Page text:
The fastest way to get people to hang around is to feed them. So it’s no surprise that the food court has become an important battleground for malls. And with so-called foodie culture going mainstream, once-typical fast food offerings no longer cut it.
Food is at the centre of the Howard Hughes Corporation’s redevelopment plans for New York’s South Street Seaport, the 170,000 square foot building where Milan boutique 10 Corso Como will be opening an outpost. The company has confirmed that Jean-Georges Vongerichten and David Chang will have locations there, as well as a 40,000 square foot Eataly-style market in the historic Tin Building. The tricky part is that everyone only has one stomach, so you better make the food offering worth filling that stomach and also offer other options to visit, which brings me to the next point.
Malls are also experimenting with other ways to keep shoppers entertained. At the base level of that initiative is creating a space that shoppers actually want to be in. “What makes malls difficult is that they’re controlled environments, which is inherently inauthentic,” says Schley.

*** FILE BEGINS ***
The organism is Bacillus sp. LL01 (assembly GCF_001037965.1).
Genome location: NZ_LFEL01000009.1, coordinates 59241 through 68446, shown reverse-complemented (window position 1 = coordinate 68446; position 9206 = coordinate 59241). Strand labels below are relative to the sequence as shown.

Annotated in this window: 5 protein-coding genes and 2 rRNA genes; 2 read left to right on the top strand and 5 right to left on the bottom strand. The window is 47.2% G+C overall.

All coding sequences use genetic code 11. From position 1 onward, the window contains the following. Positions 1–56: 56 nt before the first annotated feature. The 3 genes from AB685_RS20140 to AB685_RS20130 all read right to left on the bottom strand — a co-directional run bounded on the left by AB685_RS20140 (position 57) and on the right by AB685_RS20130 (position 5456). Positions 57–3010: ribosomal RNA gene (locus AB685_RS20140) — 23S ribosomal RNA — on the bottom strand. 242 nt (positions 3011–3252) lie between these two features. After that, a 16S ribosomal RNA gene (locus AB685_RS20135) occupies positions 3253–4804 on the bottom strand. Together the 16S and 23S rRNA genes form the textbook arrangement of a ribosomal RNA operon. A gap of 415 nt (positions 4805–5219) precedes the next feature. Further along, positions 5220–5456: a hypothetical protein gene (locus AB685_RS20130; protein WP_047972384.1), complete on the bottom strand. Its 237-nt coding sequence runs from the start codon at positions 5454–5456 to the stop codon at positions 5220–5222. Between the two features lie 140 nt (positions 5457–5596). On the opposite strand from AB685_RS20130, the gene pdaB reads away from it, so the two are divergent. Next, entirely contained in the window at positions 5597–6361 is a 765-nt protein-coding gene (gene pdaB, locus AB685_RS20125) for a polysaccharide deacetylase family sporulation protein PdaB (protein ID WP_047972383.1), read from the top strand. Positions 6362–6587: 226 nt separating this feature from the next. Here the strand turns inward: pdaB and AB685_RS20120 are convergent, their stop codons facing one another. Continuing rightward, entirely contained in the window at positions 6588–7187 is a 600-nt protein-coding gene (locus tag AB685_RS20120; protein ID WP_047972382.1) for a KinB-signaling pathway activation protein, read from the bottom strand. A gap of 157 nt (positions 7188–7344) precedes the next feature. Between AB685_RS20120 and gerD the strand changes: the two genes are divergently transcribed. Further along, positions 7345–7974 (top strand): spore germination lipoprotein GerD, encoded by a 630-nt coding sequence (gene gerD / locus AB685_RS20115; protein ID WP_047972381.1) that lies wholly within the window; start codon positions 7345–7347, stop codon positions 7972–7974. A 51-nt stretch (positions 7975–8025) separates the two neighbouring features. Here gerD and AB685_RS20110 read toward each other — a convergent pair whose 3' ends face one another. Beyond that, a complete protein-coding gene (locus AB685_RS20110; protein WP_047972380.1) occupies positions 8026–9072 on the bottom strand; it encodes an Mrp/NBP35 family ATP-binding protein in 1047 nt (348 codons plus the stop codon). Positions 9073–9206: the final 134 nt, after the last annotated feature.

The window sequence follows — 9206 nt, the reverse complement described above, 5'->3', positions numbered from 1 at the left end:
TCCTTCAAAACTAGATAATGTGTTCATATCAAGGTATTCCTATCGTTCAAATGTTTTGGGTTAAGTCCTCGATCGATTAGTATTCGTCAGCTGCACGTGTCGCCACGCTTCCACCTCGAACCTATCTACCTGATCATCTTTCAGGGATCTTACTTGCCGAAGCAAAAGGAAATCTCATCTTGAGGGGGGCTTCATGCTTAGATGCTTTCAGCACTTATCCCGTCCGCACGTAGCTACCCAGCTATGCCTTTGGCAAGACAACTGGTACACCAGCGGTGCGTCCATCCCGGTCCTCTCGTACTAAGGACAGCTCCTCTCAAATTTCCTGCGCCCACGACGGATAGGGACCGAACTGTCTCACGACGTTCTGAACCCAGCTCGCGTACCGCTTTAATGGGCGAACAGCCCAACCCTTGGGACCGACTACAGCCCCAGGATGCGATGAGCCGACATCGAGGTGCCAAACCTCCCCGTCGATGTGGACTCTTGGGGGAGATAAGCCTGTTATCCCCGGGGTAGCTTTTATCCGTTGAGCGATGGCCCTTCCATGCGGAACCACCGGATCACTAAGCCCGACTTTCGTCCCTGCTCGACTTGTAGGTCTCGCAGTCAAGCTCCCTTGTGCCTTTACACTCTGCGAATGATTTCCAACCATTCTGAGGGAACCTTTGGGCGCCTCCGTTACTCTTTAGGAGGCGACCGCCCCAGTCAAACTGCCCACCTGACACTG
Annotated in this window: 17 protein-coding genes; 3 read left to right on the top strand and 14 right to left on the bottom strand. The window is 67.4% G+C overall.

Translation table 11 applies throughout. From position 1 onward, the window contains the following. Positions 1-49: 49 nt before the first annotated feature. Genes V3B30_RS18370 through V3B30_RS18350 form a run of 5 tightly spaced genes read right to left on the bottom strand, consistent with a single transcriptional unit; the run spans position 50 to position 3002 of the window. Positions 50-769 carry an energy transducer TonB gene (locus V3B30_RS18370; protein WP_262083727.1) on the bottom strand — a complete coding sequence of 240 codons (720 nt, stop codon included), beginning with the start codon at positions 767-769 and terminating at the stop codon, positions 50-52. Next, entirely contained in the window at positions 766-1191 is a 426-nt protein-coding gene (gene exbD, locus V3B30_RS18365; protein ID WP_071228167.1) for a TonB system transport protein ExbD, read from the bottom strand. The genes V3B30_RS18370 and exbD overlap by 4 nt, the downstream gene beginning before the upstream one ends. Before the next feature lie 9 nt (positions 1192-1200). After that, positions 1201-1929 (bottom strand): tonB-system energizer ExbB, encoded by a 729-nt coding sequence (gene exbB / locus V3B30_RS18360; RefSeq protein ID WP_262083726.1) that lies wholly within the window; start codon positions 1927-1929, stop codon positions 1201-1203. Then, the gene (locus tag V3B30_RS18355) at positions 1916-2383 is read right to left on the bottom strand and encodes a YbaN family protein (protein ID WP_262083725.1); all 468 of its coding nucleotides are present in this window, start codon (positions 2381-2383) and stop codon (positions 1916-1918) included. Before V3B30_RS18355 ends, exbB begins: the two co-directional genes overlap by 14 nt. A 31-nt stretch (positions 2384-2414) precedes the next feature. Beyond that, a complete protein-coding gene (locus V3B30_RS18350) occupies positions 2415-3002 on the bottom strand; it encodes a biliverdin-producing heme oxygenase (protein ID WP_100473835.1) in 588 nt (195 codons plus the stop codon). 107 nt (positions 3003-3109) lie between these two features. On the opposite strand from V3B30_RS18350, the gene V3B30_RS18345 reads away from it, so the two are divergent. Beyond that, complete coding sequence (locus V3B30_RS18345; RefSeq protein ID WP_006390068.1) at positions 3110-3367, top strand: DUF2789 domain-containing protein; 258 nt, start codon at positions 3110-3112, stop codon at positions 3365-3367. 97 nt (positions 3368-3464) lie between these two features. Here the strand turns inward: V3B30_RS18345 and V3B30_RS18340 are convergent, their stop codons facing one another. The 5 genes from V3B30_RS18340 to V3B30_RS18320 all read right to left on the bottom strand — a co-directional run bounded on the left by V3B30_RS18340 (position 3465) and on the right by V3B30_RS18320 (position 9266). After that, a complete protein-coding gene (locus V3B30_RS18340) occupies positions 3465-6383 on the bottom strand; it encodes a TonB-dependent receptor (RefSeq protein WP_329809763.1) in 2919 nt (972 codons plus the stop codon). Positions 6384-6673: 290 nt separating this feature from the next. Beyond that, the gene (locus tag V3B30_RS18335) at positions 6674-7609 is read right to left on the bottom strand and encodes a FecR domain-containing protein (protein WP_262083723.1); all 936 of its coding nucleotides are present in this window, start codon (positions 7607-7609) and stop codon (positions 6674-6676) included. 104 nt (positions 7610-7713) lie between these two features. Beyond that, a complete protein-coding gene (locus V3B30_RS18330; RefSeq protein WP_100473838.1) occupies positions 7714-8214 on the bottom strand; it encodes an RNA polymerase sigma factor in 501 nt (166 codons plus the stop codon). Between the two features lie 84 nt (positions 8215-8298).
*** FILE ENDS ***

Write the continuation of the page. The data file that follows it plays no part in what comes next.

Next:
At South Coast Plaza, it’s as simple as having fresh flowers. And to make the mall Instagrammable. South Coast Plaza pays a lot of attention to detail on how they build and plan the interiors of our malls, with the key intent to have beautiful environments filled with flowers, art, great design and architecture.”
The Dubai Mall (TDM) is a good example of how important it is to have a social media-friendly environment. TDM in particular is clever at blending digital with real life — social media penetration is very high here and the mall and its surrounding area offers plenty of content creation opportunities.
Special events and cultural initiatives also generate foot traffic. In August 2016, Westfield acquired the production company of Tony-winning Broadway producer Scott Sanders, installing Sanders as the company’s creative head of global entertainment. Cultural and art events will also be a big initiative for South Street Seaport, which is expected to soon unveil the name of the artist who will be creating a “sculptural element” on the roof, which Weinrib hopes will “become an icon for the city and an attraction in itself.”